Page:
The generation that brought you Friends, who embody extended adolescence in every way, are now seeking to eliminate the label of of middle age.
Patricia Cohen, New York Times reporter and author of another new study of ageing, In Our Prime: The Invention of Middle Age, might not be overly sympathetic to Berkmann’s plight. The mid-life crisis, she suggests, is a marketing trick designed to sell cosmetics, cars and expensive foreign holidays; people in their 20s and 30s are far more vulnerable to such a crisis than their parents. Cohen finds little evidence for so-called “empty nest syndrome”, or for the widespread stereotype of the rich man with the young “trophy wife”.
These are my people. I get it. We are fast-approaching our 40s or now ungracefully fighting our 40s by voluntarily putting ourselves through bootcamp-worthy physical pain with names like Insanity and Crossfit. We are middle-age but desire to see ourselves as young, hip, and virile.
Last year, I reconnected with a high school friend via Facebook. As we caught up on life she was shocked that I married at 21 years old and had kids at 25. She said, “I’m 35 and I have a hard time keeping a gold fish alive, I’m not ready for marriage or children yet.” As we got to know one another I couldn’t help thinking… What went wrong here? Why did some of us take on adult responsibilities in our late teens and early 20s and others didn’t? Was I more mature than my peers? (Um, maybe in some ways?!?)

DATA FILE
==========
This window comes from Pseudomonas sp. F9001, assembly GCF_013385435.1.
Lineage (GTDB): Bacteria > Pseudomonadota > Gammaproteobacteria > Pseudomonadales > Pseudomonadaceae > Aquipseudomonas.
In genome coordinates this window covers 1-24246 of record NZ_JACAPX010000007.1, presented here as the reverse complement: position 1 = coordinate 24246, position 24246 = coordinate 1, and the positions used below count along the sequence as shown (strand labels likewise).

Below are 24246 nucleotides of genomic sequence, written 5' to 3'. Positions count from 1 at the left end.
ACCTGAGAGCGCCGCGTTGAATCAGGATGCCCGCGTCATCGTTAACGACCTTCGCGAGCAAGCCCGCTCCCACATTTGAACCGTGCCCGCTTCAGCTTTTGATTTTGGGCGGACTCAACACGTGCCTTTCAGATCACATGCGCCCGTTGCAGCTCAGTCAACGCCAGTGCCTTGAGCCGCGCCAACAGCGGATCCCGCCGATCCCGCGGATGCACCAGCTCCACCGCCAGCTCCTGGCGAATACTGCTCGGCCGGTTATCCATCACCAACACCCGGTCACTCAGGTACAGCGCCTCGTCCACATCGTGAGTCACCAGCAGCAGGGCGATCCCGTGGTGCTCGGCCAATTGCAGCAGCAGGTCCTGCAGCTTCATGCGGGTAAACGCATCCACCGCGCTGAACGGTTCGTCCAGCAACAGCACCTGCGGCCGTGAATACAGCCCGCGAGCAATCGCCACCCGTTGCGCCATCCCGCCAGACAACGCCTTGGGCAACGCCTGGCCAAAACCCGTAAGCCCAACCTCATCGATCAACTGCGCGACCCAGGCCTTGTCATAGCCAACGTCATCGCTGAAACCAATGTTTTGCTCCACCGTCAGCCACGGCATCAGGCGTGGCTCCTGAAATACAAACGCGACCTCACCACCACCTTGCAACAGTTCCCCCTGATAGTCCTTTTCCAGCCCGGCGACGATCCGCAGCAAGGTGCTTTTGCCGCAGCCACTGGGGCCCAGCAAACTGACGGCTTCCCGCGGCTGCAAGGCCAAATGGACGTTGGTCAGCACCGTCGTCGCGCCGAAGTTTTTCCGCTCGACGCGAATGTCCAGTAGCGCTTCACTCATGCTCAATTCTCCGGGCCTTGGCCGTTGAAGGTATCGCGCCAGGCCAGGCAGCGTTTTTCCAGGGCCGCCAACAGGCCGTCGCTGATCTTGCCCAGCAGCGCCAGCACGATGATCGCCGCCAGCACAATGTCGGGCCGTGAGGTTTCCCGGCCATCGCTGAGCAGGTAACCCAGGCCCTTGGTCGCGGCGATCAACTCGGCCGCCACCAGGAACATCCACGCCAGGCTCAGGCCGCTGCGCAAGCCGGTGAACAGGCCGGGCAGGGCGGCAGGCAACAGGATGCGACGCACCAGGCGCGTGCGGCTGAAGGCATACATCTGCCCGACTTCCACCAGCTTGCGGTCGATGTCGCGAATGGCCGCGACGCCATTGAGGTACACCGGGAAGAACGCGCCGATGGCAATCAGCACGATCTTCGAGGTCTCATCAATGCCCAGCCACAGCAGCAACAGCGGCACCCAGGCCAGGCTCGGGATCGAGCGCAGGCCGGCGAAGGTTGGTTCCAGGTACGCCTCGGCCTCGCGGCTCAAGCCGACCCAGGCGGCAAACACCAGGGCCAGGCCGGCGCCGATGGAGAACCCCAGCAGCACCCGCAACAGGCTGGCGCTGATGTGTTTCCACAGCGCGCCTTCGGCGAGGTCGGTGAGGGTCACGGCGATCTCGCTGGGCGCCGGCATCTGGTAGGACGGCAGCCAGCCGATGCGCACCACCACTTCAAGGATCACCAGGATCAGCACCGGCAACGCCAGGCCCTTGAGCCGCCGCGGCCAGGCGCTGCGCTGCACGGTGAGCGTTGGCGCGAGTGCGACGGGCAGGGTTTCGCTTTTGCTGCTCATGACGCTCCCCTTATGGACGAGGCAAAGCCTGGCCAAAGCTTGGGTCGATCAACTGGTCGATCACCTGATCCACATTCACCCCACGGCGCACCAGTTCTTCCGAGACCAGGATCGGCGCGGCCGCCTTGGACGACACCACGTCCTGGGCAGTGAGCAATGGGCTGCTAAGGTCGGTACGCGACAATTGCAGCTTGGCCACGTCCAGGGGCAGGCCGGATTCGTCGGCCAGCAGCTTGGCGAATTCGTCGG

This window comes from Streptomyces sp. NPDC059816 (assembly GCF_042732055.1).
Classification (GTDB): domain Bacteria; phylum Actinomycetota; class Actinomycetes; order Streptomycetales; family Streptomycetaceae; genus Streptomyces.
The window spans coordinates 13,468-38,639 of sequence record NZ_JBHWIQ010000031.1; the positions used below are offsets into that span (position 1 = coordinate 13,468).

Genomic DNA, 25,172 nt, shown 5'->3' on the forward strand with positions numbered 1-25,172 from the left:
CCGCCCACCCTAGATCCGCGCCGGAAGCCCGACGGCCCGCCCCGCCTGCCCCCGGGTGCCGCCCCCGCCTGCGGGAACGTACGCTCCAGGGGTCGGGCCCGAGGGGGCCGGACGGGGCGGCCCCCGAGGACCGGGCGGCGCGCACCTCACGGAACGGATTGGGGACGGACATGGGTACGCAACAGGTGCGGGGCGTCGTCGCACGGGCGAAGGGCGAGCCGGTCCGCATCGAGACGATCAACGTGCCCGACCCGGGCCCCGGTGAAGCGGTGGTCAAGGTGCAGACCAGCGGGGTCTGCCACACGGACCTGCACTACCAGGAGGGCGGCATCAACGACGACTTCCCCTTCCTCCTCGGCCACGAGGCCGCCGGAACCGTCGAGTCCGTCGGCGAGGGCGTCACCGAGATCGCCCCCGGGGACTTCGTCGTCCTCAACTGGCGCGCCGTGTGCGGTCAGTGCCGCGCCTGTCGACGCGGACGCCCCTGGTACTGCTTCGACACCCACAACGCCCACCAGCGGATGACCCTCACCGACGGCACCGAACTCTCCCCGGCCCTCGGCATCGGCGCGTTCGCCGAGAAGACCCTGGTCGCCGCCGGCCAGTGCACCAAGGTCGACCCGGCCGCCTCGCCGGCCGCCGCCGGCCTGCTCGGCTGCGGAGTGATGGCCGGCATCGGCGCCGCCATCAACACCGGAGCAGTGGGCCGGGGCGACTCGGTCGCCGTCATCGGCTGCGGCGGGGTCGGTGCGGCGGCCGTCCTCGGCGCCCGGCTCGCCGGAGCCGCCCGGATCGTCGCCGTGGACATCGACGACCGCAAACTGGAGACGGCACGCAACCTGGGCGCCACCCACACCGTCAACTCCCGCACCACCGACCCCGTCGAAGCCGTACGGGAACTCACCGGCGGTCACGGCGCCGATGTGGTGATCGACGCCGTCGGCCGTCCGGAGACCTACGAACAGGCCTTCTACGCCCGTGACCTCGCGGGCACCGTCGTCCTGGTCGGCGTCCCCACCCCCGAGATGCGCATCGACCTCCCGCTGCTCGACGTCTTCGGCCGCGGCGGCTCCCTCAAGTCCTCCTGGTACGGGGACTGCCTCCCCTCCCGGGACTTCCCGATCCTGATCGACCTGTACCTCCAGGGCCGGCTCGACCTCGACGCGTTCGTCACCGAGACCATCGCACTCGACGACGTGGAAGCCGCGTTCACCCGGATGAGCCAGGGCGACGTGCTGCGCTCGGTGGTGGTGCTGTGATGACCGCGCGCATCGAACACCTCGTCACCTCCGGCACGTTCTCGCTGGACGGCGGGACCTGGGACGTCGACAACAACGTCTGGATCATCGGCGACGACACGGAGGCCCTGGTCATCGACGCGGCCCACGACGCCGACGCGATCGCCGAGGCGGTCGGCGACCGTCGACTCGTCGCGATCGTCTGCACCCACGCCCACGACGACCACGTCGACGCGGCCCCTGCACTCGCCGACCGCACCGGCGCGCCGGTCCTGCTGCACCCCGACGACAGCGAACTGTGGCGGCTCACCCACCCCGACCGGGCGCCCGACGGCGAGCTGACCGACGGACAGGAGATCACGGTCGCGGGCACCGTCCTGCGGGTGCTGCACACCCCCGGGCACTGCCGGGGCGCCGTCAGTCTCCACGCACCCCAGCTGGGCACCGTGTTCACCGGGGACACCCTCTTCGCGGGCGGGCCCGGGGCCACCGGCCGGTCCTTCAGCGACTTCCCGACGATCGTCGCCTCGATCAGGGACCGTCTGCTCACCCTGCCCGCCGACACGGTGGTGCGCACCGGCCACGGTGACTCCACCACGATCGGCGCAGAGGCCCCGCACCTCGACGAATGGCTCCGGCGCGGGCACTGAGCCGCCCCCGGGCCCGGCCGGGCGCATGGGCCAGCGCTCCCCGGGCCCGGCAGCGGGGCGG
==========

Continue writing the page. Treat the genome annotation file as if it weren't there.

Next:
It’s normal that each generation would morph and change things a bit. But I find it interesting that my peers reshaped adolescence, extending it through our 20s and into our 30s to the point that we now call it emerging adulthood and these same people are now denying the existence of middle age, as if this stage of life were not the middle of our lives. Those ahead of us, our Baby Boomer parents, have lead the way. With their tummy tucks, cougars, and second careers, they could be named Generation Denial.
Here’s what I know. If my generational peers don’t step up to the plate and embrace who they are… our kids will rename us into what we really are, Generation Regret.